The Communist Manifesto

by Friedrich Engels, Karl Marx
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What is meant by the quote "is like the sorcerer who is no longer able to control the power of the nether world he has called by his spells"?

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This quote is comparing capitalism to a spellcaster who has used spells too powerful to control once they've been spoken.

The implication is that even people who have control and think that they're capable of managing things can lose control and incite chaos. The modern society that Marx is writing...

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This quote is comparing capitalism to a spellcaster who has used spells too powerful to control once they've been spoken.

The implication is that even people who have control and think that they're capable of managing things can lose control and incite chaos. The modern society that Marx is writing about has lost its ability to control and maintain the status quo. He says that the bourgeois society can't stay static; in the past, society has experienced great upheavals during times of commercial crisis, and more of these are inevitable.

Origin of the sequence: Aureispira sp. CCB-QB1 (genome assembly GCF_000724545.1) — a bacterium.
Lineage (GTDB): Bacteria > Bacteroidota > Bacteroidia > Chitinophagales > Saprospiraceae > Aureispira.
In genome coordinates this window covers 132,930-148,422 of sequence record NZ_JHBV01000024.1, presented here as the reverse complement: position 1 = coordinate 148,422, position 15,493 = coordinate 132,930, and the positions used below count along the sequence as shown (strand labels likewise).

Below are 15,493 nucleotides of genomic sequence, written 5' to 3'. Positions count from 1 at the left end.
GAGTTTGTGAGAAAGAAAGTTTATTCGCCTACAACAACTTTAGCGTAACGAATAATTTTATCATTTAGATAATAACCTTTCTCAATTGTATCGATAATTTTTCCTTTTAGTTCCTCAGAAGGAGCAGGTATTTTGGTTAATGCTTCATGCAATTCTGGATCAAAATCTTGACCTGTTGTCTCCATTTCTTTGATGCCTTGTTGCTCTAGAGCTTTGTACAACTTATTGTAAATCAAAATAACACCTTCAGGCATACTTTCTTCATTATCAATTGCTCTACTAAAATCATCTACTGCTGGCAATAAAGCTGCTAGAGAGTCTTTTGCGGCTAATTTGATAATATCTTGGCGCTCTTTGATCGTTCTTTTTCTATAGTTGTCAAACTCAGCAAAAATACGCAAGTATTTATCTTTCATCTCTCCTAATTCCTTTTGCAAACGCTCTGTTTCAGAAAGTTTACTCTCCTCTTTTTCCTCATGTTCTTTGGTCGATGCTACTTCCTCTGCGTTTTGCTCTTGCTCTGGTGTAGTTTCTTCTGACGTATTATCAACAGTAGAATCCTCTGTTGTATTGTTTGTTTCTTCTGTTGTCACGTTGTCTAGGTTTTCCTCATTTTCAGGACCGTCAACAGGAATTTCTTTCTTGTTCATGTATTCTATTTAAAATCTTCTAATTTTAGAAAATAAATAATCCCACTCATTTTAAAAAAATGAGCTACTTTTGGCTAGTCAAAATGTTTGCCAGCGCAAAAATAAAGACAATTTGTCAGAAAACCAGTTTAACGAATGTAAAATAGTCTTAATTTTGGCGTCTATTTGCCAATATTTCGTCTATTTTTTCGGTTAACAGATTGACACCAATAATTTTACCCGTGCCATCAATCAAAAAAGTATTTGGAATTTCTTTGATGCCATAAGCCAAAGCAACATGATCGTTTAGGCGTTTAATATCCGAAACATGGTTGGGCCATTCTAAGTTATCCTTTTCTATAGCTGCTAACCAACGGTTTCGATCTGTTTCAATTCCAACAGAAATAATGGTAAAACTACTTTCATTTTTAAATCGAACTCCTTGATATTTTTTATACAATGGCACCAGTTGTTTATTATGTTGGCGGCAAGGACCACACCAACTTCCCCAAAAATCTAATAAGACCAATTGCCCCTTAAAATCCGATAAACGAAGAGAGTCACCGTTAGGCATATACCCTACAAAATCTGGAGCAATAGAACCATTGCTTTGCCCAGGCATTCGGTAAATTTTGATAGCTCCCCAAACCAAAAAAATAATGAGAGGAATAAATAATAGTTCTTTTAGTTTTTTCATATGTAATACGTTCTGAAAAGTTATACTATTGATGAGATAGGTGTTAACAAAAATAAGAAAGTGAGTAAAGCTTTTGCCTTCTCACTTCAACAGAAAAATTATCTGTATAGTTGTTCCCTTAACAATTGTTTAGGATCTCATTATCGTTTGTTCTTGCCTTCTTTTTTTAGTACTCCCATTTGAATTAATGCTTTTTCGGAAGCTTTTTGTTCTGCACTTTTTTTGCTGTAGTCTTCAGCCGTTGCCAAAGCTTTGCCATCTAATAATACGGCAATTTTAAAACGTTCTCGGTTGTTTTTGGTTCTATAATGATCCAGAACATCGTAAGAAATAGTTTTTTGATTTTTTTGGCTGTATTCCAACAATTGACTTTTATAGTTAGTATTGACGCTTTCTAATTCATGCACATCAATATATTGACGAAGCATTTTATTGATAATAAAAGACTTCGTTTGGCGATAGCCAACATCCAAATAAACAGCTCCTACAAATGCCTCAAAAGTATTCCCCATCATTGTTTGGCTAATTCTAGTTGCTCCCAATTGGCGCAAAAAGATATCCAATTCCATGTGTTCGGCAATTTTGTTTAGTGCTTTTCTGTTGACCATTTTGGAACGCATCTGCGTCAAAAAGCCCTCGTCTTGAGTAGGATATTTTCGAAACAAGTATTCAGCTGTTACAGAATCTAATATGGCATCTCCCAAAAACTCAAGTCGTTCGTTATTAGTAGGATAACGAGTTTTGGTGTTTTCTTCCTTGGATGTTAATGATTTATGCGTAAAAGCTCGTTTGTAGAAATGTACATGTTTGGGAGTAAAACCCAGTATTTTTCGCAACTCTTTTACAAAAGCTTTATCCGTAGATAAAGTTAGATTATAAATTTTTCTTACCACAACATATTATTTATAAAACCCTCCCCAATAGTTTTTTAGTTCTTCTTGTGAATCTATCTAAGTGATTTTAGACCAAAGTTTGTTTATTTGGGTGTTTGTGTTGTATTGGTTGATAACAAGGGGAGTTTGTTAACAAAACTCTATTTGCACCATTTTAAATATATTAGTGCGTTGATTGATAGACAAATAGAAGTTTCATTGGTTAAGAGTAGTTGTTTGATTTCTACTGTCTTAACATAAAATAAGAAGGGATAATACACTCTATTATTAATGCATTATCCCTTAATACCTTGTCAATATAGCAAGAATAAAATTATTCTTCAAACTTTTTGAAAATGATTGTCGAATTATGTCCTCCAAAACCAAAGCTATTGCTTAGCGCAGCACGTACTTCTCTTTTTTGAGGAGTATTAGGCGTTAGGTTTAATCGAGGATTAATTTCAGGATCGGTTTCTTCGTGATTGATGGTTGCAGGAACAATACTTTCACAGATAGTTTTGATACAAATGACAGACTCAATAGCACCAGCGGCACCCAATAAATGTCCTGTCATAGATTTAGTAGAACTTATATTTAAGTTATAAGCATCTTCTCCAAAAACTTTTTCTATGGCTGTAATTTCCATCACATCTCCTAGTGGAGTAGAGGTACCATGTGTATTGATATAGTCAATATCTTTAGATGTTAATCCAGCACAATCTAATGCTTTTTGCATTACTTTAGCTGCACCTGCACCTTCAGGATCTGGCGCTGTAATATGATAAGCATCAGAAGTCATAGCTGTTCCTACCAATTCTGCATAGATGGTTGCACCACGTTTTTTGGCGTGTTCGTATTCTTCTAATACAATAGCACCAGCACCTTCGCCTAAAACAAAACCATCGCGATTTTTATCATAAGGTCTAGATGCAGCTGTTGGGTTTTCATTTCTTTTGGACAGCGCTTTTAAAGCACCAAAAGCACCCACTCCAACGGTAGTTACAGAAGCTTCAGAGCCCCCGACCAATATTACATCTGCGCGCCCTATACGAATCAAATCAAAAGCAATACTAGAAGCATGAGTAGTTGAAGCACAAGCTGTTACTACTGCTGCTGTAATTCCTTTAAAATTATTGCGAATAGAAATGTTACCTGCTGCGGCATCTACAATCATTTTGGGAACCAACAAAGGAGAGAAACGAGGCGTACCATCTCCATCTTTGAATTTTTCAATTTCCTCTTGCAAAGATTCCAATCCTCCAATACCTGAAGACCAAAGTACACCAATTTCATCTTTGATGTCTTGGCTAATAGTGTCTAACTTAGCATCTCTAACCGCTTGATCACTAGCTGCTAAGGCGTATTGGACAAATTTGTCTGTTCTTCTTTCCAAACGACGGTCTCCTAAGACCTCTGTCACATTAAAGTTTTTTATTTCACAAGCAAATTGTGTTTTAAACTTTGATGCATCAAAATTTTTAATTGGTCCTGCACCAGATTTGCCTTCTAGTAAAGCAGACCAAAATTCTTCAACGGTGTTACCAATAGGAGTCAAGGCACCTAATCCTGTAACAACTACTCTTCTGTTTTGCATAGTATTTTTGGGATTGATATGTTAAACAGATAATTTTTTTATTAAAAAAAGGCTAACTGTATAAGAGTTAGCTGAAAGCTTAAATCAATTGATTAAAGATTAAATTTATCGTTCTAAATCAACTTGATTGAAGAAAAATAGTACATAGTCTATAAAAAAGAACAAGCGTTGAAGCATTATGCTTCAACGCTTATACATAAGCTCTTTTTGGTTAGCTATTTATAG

Marx believes that the inevitable outcome of this loss of control is an overthrow of the current system that makes way for communism. Everything else, to him, is simply a phase that must be passed through to reach the end result.

Capitalism and the society that supports it are the sorcerer, and the spells are the increase in production, industry, commerce, and finding new markets. The sorcerer has lost control of these and has put himself—society—into a never-ending spiral that requires more consumption and more labor until there is nothing left for it to devour.

The money that supports the means of production decides what direction society goes in, but that doesn't always mean good things for the people in that society or the economic cycle itself. The people who control that money are losing control of the very system they're supposed to own.

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Marx believes that the world runs according to immutable laws of history that no individual or group of individuals could control.